Given the above point it is worth considering that even if you know you are, for example, an extremely lively and sociable individual then maybe you don’t want to answer “very high” to each personality test question about being sociable / lively. Remember even in a role where this is a necessary personality trait (e.g. a sales role), the individual who has to chat to everyone is not necessarily focusing their efforts on where their next sales will come from.

Secondly, play it safe with Emotional Stability / Neuroticism questions.

For most Emotional Stability (Neuroticism) scales a more stable personality is preferred. Unstable personalities in the workplace – wherever and whatever that workplace happens to be – can have a negative impact on colleagues as well as on the predictability of work performance.Don’t worry if you’ve not completed a personality test before.

PERSONALITY TEST TIPS Part Three

Thirdly, try to be relaxed.

Completing a personality test is not difficult. If anything it is quite a boring and repetitive experience. Remember that this is only one part of the selection process. Similarly, there’s no need to worry if you haven’t seen your personality profile before. No-one gets profiled as a bad person. Or as someone with lots of secrets! Think of this as a useful experience to learn more about yourself. It’s certainly a “free” opportunity to raise your self-awareness.

Fourth, remember the ideal profile is both role-specific and company-specific.

This “danger zone” profile will highlight desirable and undesirable personality characteristics. You will not be able to predict this danger profile so don’t try to second guess what your recruiter is looking for.

You may assume that two companies looking for say graduates will have similar characteristics in mind. Most graduate recruiters want a driven, innovative team player.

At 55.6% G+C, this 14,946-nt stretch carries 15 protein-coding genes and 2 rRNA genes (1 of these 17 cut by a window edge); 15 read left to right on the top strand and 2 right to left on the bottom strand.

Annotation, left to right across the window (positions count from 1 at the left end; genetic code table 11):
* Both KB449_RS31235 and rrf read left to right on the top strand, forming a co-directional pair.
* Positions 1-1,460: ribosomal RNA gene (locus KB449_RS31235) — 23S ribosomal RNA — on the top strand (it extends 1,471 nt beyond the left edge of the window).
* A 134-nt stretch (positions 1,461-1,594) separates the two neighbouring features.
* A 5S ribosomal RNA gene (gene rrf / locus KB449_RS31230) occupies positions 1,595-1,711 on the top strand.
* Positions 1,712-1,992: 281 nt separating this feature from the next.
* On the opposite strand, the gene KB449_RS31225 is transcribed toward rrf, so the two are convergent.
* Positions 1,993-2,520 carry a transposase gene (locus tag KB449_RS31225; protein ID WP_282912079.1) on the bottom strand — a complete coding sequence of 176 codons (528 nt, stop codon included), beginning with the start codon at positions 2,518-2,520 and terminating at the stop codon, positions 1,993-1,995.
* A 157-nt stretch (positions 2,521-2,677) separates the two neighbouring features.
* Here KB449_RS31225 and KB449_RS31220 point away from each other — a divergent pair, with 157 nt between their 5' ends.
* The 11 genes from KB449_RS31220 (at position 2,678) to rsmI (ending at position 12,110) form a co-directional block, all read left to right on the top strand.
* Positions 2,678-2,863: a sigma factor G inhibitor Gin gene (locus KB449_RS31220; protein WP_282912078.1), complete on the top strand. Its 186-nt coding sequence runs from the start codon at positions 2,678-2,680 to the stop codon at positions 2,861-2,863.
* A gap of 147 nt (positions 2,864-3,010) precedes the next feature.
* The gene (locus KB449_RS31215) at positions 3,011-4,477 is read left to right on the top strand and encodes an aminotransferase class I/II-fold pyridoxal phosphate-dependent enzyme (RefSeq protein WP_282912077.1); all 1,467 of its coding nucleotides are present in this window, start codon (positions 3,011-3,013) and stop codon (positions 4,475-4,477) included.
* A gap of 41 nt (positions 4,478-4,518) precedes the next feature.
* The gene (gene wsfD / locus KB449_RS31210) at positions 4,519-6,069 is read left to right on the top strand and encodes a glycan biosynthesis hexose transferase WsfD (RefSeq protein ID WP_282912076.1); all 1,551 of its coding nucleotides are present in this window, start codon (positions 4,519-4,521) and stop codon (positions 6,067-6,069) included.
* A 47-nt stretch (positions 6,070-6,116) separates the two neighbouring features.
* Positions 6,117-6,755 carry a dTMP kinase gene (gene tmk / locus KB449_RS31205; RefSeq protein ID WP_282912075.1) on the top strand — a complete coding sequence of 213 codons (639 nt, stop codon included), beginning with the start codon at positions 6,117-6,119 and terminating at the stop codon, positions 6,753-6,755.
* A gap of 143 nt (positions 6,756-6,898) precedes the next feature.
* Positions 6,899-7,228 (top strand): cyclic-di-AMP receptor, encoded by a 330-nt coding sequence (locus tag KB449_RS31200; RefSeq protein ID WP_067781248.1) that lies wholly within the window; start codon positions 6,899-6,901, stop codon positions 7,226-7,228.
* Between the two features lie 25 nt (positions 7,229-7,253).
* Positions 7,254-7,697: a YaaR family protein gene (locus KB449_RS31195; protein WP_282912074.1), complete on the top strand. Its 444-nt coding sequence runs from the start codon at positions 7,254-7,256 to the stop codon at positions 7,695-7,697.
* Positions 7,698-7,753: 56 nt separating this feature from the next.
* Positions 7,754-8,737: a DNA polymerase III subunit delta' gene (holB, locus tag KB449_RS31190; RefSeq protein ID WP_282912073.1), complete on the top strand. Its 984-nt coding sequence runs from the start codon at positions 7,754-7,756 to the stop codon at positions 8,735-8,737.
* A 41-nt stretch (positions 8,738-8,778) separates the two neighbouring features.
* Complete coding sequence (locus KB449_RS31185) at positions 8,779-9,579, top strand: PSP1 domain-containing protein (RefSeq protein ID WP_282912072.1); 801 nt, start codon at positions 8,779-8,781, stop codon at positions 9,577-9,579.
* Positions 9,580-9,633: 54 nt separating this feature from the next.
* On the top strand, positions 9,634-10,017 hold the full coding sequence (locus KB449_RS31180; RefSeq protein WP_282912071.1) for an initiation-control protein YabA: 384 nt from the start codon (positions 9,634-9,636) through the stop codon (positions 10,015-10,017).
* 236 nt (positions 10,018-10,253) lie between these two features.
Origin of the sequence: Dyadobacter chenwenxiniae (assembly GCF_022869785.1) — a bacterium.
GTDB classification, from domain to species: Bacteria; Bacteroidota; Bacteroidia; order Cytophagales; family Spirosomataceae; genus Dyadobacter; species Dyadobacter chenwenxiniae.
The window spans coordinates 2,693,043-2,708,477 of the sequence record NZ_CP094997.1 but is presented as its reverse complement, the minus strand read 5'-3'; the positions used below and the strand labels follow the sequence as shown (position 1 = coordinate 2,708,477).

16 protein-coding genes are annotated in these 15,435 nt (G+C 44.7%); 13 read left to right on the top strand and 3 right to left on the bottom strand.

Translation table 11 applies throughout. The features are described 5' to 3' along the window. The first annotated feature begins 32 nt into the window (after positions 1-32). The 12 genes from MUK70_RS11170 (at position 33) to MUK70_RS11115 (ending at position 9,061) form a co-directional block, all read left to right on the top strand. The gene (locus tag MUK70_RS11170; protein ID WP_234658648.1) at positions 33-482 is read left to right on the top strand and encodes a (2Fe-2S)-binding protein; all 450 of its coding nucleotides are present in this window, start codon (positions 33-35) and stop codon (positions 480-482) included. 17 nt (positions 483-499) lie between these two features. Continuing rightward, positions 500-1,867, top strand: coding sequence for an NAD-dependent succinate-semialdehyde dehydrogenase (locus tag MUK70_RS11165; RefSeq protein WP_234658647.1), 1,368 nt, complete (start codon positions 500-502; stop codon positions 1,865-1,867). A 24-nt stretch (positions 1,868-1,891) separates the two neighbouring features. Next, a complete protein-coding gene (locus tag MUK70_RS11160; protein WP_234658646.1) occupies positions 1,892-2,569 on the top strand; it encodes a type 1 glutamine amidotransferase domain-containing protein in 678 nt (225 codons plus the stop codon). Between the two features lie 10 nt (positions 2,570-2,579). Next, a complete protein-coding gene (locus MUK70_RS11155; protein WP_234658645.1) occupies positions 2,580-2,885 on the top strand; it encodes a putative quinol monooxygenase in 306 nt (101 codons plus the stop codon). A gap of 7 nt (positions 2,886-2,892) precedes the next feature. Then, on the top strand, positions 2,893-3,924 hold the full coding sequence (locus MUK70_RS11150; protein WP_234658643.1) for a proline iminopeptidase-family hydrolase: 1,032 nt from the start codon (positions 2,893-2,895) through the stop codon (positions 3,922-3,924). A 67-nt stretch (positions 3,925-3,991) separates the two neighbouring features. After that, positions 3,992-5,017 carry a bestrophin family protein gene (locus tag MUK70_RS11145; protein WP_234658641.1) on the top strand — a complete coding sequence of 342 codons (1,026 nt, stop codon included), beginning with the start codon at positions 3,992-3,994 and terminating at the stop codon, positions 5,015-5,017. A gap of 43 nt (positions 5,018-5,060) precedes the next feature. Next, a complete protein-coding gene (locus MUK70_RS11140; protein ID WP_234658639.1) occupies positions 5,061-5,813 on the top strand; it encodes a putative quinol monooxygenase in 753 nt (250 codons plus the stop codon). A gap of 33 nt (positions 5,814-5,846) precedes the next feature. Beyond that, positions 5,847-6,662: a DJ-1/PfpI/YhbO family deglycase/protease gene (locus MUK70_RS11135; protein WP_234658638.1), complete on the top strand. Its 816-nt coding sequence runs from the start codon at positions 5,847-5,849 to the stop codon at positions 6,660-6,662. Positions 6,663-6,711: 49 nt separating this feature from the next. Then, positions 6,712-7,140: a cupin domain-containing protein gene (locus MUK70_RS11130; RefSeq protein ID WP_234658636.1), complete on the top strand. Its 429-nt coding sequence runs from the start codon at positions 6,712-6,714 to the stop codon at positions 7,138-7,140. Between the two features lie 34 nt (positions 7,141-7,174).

Fifth, think in terms of generic positive personality traits.

You recruiter is looking for an ideal profile. However, you don’t know the specifics of this ideal personality profile. You can work out the most likely personality traits your potential employer wants. For example:

Administrative roles do require organisational skills, planning skills.

Financial roles do rely on attention to detail skills

Sales roles do attract lively, extroverted individuals.

Managerial roles do require leadership skills.

PERSONALITY TEST TIPS Part Four

Sixth, think in terms of generic negative personality traits

The converse of the advice given in personality tip 3 is that you need to avoid being profiled at the opposite end.

Also, don’t try to fake your personality profile.

Firstly, ask yourself why would I “fake” my own personality? If I am highly introverted I am not going to enjoy working selling to tricky customers all day. Then if you are successful in your application, you will find yourself working in a very lively and extroverted team of sales people. Not a nice place for an introvert to be!

Plus, always avoid extreme responses.

Still, if you are still determined you may be able to tweak your profile if you avoid giving too many extreme responses (Highly Agree or Highly Disagree). So, let’s say you answer each personality test question about Being organised with the response that you are highly organised. Then your profile will show that you are one of the most organised people around!

PERSONALITY TEST TIPS Part Five

Finally, be consistent in your answers.